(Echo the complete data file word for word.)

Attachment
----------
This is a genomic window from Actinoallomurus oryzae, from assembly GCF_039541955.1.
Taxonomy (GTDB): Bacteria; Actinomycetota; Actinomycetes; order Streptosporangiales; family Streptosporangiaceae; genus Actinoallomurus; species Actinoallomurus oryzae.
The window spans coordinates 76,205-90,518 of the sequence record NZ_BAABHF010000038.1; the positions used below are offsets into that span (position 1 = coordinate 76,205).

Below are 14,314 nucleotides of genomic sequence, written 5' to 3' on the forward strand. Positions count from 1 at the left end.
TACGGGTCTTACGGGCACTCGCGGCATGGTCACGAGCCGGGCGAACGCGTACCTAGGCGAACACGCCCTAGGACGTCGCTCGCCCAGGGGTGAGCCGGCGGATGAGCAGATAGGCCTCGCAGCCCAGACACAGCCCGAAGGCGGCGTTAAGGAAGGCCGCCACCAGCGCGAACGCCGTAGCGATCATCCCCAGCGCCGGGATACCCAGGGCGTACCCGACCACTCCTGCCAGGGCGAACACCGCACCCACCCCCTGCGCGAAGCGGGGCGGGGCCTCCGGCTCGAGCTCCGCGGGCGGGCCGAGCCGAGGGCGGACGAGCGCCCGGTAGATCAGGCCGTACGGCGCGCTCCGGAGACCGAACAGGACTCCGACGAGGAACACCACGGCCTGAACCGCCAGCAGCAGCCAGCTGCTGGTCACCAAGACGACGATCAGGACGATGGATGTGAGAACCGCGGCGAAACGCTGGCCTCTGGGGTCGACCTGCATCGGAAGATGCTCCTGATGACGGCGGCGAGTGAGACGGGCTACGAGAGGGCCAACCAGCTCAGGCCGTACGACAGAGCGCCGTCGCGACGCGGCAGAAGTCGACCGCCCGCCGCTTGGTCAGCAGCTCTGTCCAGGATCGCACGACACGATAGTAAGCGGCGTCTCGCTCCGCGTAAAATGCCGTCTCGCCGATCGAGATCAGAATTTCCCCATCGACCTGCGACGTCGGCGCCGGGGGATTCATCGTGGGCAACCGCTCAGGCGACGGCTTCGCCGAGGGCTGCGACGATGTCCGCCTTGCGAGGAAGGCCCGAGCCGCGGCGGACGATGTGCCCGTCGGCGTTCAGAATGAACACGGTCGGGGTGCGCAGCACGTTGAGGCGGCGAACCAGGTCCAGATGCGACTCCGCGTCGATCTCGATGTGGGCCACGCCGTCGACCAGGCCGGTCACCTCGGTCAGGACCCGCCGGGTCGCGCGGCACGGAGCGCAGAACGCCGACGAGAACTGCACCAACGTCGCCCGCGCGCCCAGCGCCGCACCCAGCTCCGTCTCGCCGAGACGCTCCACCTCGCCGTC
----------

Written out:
This is a genomic window from Actinoallomurus oryzae, from assembly GCF_039541955.1.
Taxonomy (GTDB): Bacteria; Actinomycetota; Actinomycetes; order Streptosporangiales; family Streptosporangiaceae; genus Actinoallomurus; species Actinoallomurus oryzae.
The window spans coordinates 76,205-90,518 of the sequence record NZ_BAABHF010000038.1; the positions used below are offsets into that span (position 1 = coordinate 76,205).

Below are 14,314 nucleotides of genomic sequence, written 5' to 3' on the forward strand. Positions count from 1 at the left end.
TACGGGTCTTACGGGCACTCGCGGCATGGTCACGAGCCGGGCGAACGCGTACCTAGGCGAACACGCCCTAGGACGTCGCTCGCCCAGGGGTGAGCCGGCGGATGAGCAGATAGGCCTCGCAGCCCAGACACAGCCCGAAGGCGGCGTTAAGGAAGGCCGCCACCAGCGCGAACGCCGTAGCGATCATCCCCAGCGCCGGGATACCCAGGGCGTACCCGACCACTCCTGCCAGGGCGAACACCGCACCCACCCCCTGCGCGAAGCGGGGCGGGGCCTCCGGCTCGAGCTCCGCGGGCGGGCCGAGCCGAGGGCGGACGAGCGCCCGGTAGATCAGGCCGTACGGCGCGCTCCGGAGACCGAACAGGACTCCGACGAGGAACACCACGGCCTGAACCGCCAGCAGCAGCCAGCTGCTGGTCACCAAGACGACGATCAGGACGATGGATGTGAGAACCGCGGCGAAACGCTGGCCTCTGGGGTCGACCTGCATCGGAAGATGCTCCTGATGACGGCGGCGAGTGAGACGGGCTACGAGAGGGCCAACCAGCTCAGGCCGTACGACAGAGCGCCGTCGCGACGCGGCAGAAGTCGACCGCCCGCCGCTTGGTCAGCAGCTCTGTCCAGGATCGCACGACACGATAGTAAGCGGCGTCTCGCTCCGCGTAAAATGCCGTCTCGCCGATCGAGATCAGAATTTCCCCATCGACCTGCGACGTCGGCGCCGGGGGATTCATCGTGGGCAACCGCTCAGGCGACGGCTTCGCCGAGGGCTGCGACGATGTCCGCCTTGCGAGGAAGGCCCGAGCCGCGGCGGACGATGTGCCCGTCGGCGTTCAGAATGAACACGGTCGGGGTGCGCAGCACGTTGAGGCGGCGAACCAGGTCCAGATGCGACTCCGCGTCGATCTCGATGTGGGCCACGCCGTCGACCAGGCCGGTCACCTCGGTCAGGACCCGCCGGGTCGCGCGGCACGGAGCGCAGAACGCCGACGAGAACTGCACCAACGTCGCCCGCGCGCCCAGCGCCGCACCCAGCTCCGTCTCGCCGAGACGCTCCACCTCGCCGTC